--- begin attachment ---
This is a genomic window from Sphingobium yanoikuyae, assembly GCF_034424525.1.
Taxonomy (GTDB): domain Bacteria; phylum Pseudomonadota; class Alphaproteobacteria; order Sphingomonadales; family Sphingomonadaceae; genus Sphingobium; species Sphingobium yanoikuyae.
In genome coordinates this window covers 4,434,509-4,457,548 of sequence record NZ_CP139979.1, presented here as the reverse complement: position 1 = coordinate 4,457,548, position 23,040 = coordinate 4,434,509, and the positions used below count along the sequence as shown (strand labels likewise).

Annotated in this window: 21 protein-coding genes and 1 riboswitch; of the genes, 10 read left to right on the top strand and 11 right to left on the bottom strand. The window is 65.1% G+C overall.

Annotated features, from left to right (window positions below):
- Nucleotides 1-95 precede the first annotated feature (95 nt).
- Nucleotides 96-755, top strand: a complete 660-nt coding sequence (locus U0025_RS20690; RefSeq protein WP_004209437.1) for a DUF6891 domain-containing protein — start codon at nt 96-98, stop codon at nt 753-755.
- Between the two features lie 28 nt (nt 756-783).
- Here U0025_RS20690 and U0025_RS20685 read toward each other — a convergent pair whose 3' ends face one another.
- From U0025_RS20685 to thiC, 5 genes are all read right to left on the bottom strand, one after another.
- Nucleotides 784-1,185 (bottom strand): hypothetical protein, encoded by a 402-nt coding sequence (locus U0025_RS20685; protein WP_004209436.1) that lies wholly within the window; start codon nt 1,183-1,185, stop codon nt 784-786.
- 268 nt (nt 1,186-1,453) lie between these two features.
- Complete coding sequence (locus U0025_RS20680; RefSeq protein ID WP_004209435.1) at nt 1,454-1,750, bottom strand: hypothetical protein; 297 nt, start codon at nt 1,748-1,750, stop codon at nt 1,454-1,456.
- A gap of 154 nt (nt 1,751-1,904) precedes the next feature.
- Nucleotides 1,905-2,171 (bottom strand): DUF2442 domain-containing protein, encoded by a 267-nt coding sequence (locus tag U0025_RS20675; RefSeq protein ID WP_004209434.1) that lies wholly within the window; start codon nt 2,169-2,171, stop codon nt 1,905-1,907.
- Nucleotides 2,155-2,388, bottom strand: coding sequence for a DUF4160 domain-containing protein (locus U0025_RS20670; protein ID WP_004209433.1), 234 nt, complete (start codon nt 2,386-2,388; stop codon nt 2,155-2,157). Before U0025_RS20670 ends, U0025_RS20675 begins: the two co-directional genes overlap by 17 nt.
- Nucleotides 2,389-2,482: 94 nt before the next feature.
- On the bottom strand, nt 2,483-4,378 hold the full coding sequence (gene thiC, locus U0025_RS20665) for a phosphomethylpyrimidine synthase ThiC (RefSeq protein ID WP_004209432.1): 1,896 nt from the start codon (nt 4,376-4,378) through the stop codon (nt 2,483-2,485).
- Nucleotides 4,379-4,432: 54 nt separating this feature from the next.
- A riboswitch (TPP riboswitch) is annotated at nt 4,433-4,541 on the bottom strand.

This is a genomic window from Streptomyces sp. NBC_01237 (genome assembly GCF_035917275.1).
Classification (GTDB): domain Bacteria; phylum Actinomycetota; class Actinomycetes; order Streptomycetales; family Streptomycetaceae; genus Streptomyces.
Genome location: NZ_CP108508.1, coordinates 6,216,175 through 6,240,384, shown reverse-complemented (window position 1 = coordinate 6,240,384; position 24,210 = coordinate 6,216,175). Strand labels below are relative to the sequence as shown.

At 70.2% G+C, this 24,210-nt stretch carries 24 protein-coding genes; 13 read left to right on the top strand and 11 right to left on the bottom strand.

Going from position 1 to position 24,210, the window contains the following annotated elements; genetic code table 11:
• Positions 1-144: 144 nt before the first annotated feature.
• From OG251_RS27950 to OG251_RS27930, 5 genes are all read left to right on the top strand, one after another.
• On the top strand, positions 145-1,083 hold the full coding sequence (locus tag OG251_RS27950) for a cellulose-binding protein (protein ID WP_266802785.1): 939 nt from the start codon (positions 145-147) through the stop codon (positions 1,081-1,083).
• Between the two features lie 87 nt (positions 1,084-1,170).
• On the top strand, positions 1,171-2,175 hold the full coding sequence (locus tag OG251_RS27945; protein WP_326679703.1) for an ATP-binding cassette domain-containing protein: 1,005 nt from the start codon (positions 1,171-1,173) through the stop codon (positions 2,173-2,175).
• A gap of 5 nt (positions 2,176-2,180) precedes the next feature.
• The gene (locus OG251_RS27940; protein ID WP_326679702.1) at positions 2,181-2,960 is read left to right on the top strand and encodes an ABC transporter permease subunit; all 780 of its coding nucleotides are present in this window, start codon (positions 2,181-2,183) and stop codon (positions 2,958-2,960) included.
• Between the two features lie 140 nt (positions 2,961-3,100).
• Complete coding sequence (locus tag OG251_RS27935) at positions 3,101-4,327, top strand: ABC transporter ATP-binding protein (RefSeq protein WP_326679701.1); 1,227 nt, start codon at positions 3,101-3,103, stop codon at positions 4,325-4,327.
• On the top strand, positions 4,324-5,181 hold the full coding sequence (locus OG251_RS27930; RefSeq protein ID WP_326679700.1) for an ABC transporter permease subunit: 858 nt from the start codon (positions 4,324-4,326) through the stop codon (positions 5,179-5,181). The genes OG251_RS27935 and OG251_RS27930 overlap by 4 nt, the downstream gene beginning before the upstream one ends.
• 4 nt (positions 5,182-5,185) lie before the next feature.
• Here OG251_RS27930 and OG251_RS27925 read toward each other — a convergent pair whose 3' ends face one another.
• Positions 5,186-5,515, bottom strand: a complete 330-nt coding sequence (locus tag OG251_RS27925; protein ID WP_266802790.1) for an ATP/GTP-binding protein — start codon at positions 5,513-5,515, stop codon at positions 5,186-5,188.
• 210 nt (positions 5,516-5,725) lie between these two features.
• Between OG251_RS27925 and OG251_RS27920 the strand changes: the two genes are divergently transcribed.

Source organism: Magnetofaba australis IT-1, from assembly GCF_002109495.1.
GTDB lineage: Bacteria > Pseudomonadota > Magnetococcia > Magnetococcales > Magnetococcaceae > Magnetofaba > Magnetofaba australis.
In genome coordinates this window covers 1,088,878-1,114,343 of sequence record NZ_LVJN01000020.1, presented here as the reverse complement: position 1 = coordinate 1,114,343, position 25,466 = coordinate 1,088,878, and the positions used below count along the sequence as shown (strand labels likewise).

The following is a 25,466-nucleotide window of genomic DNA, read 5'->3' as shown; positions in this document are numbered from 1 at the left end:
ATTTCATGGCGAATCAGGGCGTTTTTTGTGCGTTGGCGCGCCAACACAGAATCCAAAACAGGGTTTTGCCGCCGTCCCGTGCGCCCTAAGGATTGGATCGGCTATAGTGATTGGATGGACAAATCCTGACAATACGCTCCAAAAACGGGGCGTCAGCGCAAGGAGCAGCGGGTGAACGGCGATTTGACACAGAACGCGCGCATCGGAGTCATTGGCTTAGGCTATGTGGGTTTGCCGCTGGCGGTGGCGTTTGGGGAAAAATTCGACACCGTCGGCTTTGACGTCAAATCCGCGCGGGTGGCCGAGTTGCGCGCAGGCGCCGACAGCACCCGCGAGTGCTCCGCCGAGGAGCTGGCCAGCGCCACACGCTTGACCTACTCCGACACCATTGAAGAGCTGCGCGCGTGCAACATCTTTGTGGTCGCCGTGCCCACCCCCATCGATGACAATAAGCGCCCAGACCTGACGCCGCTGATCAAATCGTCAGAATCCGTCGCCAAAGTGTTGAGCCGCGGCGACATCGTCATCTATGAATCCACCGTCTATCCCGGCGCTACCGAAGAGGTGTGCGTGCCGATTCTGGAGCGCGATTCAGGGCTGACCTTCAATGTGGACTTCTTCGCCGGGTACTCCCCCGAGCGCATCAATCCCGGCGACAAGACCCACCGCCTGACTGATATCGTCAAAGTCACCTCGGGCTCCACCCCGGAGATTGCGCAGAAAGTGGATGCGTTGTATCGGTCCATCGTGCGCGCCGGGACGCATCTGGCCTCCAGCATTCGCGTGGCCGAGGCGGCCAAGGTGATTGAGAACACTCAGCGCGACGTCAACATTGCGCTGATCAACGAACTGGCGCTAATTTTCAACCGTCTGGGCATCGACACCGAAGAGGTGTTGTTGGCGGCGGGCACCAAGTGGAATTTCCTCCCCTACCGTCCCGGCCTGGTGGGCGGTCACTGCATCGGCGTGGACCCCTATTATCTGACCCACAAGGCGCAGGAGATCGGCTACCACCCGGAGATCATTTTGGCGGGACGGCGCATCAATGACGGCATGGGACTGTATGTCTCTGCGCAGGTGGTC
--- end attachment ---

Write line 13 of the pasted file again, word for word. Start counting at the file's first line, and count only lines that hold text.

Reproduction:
- Complete coding sequence (locus U0025_RS20680; RefSeq protein ID WP_004209435.1) at nt 1,454-1,750, bottom strand: hypothetical protein; 297 nt, start codon at nt 1,748-1,750, stop codon at nt 1,454-1,456.